Thousands of people marched through the streets of Jerusalem on Saturday night, February 10, calling on the far-right government to halt plans to deport nearly 40,000 African refugees and asylum-seekers. The protesters, both Israelis and refugees, held aloft signs reading: “No to forced deportations”; “Standing alongside south Tel Aviv”; “We are willing to accept refugees”; and “Love your brother as you love yourself.”
Others carried pictures of migrants who were deported from Israel and later reportedly died while trying to reach Europe. A counter-protest of about fifty far-right activists who support the current government plan to deport asylum-seekers from Israel to an African country also took place.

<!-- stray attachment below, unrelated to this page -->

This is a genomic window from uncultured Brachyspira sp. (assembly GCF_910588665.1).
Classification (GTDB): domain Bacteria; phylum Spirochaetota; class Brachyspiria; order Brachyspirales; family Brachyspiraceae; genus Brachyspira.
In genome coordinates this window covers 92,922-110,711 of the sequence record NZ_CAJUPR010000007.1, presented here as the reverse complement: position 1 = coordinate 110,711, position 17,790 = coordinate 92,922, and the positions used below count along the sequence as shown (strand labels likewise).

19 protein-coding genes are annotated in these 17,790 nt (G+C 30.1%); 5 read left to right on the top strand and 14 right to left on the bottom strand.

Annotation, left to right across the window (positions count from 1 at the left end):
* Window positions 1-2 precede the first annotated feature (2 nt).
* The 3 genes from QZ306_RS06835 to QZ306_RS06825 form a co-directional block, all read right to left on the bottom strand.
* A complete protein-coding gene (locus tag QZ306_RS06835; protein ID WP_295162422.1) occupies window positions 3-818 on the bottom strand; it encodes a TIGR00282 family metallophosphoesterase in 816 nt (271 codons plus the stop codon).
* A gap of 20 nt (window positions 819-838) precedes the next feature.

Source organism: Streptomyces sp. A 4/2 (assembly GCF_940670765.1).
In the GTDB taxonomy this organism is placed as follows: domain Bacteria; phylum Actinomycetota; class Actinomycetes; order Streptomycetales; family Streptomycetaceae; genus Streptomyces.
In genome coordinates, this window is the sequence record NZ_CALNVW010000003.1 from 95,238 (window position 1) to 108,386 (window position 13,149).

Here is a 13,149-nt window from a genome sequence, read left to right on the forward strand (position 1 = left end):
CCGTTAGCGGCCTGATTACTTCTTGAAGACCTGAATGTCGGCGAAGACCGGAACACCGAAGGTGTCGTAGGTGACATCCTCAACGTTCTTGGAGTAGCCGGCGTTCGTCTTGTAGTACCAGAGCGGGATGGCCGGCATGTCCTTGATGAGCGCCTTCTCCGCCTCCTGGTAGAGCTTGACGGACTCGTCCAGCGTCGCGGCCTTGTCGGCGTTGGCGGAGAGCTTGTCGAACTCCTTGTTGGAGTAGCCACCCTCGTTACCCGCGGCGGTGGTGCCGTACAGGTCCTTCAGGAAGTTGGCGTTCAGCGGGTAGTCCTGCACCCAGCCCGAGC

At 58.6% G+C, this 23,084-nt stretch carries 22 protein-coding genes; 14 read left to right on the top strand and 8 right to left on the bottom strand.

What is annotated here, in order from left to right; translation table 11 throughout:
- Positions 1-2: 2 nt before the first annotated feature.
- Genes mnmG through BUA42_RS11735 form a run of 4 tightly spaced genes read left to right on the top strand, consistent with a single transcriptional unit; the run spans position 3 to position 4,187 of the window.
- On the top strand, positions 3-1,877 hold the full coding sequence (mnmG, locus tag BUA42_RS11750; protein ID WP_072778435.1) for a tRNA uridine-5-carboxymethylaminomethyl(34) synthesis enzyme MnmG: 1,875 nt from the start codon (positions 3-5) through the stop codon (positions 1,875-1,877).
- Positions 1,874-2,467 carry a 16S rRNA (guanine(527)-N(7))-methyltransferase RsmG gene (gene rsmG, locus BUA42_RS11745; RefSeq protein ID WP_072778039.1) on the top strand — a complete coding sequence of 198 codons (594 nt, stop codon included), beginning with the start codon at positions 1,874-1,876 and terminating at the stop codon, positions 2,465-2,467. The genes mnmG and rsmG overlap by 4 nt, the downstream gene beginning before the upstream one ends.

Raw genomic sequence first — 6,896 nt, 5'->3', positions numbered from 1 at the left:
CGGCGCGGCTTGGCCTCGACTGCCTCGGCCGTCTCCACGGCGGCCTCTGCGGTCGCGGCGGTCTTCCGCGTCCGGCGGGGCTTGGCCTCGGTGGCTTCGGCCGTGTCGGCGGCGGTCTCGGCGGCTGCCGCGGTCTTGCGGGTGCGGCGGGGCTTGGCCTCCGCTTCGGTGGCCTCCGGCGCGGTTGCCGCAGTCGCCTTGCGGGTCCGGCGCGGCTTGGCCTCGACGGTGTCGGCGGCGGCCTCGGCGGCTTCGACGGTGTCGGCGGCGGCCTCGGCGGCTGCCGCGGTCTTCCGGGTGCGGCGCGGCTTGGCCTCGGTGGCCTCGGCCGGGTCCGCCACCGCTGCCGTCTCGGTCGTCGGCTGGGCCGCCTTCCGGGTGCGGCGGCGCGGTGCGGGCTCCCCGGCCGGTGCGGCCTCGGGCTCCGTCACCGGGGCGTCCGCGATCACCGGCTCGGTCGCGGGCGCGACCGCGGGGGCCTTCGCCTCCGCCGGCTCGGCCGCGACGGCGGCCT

Less than a week after the Population and Immigration Border Authority issued 20,000 deportation notices to Eritrean and Sudanese seeking asylum in Israel, a group of rabbis announced the formation of a national absorption project. Rabbi Susan Silverman, co-founder of Miklat Israel (Israel Sanctuary), said thousands of Israeli families, including many living in kibbutzim, are willing to open their homes to asylum-seekers who face the choice of deportation or prison on April 1.
“We had no idea how big it would become so fast,” Silverman said on Thursday to the Jerusalem Post. “That was a surprise to all of us.” According to co-founder Rabbi Tati Schagas, 2,600 families have expressed strong interest in the initiative. “What we are trying to do is disperse them throughout the country so that the pressure presently in south Tel Aviv is no longer an issue, and we’re trying to give them places where they will be able to work and become part of communities that are ready to support them,” Schagas said. In conjunction with Israel Sanctuary, Silverman said she is in the developmental stage of creating Start-Up Nation University for Refugees to educate absorbed asylum-seekers.